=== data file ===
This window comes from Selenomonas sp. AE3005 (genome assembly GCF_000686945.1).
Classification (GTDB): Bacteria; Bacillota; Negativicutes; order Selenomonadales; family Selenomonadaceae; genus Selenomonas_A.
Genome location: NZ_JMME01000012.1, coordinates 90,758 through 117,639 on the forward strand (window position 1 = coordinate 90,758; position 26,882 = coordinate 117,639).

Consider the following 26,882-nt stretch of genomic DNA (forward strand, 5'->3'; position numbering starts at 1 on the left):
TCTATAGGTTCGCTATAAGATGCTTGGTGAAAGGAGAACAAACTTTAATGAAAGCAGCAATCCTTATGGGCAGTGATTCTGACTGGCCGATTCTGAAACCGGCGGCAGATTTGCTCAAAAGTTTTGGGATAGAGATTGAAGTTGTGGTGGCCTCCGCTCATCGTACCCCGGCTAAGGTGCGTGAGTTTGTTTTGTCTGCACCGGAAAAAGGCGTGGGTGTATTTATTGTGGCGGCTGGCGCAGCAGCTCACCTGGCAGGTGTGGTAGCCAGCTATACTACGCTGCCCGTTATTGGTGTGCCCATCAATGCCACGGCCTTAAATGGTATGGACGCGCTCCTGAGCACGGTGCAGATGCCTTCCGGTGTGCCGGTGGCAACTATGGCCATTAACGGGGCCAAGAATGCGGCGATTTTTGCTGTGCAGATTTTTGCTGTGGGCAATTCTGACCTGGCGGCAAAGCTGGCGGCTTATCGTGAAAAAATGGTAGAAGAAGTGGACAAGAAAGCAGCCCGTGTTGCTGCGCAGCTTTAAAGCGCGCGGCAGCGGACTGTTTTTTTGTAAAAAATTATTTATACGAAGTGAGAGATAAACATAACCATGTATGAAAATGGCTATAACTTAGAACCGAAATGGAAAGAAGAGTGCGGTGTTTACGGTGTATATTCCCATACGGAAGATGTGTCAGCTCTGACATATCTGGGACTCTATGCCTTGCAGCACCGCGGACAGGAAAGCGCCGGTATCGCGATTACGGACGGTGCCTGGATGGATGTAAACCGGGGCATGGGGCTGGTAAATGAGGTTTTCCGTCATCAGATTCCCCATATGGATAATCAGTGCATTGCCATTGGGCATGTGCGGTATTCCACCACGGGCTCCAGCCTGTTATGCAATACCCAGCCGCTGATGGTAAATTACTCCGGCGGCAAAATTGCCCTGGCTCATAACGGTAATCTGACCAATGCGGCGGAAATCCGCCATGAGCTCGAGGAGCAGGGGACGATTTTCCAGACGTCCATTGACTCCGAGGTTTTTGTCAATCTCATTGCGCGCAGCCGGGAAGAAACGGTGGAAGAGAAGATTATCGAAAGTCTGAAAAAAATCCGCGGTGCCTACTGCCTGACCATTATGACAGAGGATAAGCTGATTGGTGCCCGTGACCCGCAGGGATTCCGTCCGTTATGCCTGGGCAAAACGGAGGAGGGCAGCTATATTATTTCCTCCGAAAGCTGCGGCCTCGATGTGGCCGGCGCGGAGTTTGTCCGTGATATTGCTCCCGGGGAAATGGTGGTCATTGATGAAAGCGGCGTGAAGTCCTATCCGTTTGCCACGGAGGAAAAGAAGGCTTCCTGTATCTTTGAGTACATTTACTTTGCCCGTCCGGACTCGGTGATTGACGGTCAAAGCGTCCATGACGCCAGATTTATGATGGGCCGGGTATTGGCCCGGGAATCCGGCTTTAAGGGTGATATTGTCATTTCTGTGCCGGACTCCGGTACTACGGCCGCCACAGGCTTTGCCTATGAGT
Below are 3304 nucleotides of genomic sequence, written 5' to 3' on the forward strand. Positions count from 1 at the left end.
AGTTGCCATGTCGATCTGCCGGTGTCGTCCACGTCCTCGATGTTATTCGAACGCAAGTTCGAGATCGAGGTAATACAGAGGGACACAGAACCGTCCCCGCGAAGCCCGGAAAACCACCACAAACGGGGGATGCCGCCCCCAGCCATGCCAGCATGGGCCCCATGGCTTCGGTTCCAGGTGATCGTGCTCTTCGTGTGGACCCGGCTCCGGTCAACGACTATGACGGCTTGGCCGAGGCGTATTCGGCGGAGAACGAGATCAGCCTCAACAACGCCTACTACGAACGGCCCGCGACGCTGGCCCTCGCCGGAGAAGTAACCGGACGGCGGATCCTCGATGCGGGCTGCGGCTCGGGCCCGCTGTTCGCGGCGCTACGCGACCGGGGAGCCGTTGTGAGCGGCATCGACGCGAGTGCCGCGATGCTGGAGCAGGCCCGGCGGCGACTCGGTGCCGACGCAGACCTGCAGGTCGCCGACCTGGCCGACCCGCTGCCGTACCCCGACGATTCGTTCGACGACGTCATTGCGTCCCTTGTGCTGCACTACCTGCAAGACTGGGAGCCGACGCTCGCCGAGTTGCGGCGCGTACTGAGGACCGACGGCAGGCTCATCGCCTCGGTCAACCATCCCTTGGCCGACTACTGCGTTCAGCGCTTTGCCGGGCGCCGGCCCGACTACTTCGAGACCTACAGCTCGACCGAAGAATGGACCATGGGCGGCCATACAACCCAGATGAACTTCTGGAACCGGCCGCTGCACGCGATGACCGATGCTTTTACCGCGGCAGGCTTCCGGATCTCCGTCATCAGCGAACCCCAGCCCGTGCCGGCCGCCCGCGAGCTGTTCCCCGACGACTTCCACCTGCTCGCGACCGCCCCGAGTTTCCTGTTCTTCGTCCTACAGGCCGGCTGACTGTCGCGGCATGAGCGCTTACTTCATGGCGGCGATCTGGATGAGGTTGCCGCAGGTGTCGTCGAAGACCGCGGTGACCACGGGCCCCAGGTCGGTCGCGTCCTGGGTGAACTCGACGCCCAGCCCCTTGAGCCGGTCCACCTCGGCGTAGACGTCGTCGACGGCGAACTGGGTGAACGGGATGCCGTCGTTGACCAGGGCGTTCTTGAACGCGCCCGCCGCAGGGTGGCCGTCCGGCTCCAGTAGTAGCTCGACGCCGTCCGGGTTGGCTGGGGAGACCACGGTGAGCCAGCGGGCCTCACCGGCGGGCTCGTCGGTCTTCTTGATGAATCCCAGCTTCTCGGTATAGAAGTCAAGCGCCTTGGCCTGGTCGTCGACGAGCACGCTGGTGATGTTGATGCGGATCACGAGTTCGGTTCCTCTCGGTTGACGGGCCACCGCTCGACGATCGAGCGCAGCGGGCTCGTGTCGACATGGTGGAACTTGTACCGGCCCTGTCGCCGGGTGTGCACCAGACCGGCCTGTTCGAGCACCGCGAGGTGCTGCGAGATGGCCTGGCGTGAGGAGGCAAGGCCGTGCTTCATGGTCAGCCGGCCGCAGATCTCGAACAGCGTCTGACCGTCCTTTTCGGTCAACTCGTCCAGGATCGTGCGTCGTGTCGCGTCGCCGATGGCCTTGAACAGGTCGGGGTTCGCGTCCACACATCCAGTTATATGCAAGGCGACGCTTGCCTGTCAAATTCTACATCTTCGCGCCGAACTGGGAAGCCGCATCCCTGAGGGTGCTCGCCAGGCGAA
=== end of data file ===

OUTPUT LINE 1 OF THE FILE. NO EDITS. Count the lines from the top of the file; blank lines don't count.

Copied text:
This window comes from Selenomonas sp. AE3005 (genome assembly GCF_000686945.1).